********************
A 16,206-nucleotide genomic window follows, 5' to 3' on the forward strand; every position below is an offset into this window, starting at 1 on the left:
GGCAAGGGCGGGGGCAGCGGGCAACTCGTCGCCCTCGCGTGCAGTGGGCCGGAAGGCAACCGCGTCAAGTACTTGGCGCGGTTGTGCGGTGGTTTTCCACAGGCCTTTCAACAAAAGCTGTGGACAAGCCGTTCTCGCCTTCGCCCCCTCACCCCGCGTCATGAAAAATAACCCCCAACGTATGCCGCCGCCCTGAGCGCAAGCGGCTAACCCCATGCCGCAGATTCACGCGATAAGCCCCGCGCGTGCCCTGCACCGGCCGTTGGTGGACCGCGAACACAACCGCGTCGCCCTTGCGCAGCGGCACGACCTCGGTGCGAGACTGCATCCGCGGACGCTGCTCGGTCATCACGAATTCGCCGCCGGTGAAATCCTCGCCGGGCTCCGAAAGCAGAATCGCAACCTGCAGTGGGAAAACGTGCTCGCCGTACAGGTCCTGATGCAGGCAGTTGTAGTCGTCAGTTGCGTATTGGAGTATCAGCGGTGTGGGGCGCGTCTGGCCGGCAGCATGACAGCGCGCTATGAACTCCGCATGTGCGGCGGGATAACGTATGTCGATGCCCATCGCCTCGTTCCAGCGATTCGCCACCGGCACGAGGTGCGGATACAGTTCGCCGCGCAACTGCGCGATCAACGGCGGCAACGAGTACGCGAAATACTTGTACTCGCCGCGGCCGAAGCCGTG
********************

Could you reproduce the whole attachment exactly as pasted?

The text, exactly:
A 16,206-nucleotide genomic window follows, 5' to 3' on the forward strand; every position below is an offset into this window, starting at 1 on the left:
GGCAAGGGCGGGGGCAGCGGGCAACTCGTCGCCCTCGCGTGCAGTGGGCCGGAAGGCAACCGCGTCAAGTACTTGGCGCGGTTGTGCGGTGGTTTTCCACAGGCCTTTCAACAAAAGCTGTGGACAAGCCGTTCTCGCCTTCGCCCCCTCACCCCGCGTCATGAAAAATAACCCCCAACGTATGCCGCCGCCCTGAGCGCAAGCGGCTAACCCCATGCCGCAGATTCACGCGATAAGCCCCGCGCGTGCCCTGCACCGGCCGTTGGTGGACCGCGAACACAACCGCGTCGCCCTTGCGCAGCGGCACGACCTCGGTGCGAGACTGCATCCGCGGACGCTGCTCGGTCATCACGAATTCGCCGCCGGTGAAATCCTCGCCGGGCTCCGAAAGCAGAATCGCAACCTGCAGTGGGAAAACGTGCTCGCCGTACAGGTCCTGATGCAGGCAGTTGTAGTCGTCAGTTGCGTATTGGAGTATCAGCGGTGTGGGGCGCGTCTGGCCGGCAGCATGACAGCGCGCTATGAACTCCGCATGTGCGGCGGGATAACGTATGTCGATGCCCATCGCCTCGTTCCAGCGATTCGCCACCGGCACGAGGTGCGGATACAGTTCGCCGCGCAACTGCGCGATCAACGGCGGCAACGAGTACGCGAAATACTTGTACTCGCCGCGGCCGAAGCCGTG